It's a beautiful song, and I starting coming up with these ideas that I had no idea how to shoot. But I wrote the treatment out, sent it to them, and they said, "Do that." And one of the ideas was, she is in bed and it's raining, and all the raindrops are on the glass, and she gets out of bed and walks over to a real close-up, and when she gets close, she looks into all the beads of water on the window, and her reflection is in all the beads of water, singing the chorus back at her. So, she's singing the verse in the close-up, but her reflection is singing the back-up vocals.
Em tells Songfacts:
"I love Parris and the video we did together, we really connected and he's a wonderful person."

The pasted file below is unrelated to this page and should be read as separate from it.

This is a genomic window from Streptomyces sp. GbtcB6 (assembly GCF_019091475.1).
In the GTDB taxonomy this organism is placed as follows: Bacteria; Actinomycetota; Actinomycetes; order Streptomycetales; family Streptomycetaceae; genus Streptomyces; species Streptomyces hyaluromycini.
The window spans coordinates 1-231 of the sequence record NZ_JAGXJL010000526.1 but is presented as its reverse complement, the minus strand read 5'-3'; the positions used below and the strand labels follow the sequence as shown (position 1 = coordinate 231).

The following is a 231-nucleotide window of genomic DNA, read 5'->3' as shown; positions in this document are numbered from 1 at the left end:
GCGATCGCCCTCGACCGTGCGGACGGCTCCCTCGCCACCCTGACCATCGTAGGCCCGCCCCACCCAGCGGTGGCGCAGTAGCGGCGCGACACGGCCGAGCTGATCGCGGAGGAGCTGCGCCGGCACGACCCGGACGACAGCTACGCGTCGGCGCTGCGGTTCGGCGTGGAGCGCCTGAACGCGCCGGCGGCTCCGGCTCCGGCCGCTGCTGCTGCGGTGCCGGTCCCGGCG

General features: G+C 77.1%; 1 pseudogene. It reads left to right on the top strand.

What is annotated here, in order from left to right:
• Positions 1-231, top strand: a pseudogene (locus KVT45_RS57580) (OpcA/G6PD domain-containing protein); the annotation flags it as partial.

"It's somber, it's mysterious, but most of all it's intuitive and it's strength in the renewal of letting your voice be heard for once," she adds. "I will not tolerate half effort. I will not tolerate lies, disrespect, carelessness in my space. Enter with the right energy or leave. That's a theme I carry on into my latest music as well."
Aggros - "Chaos Magic"
I hadn't done a record in quite a long time, and I think I was being maybe a little hesitant about putting something out after all that time. So I thought I would put it in a context that distanced it from myself personally and put it in this story idea. I would make a music video for the song because I wanted to establish the look of a TV show2. So, say I sent somebody my treatment and I'd like to send them a music video to say, "This is the look of the show."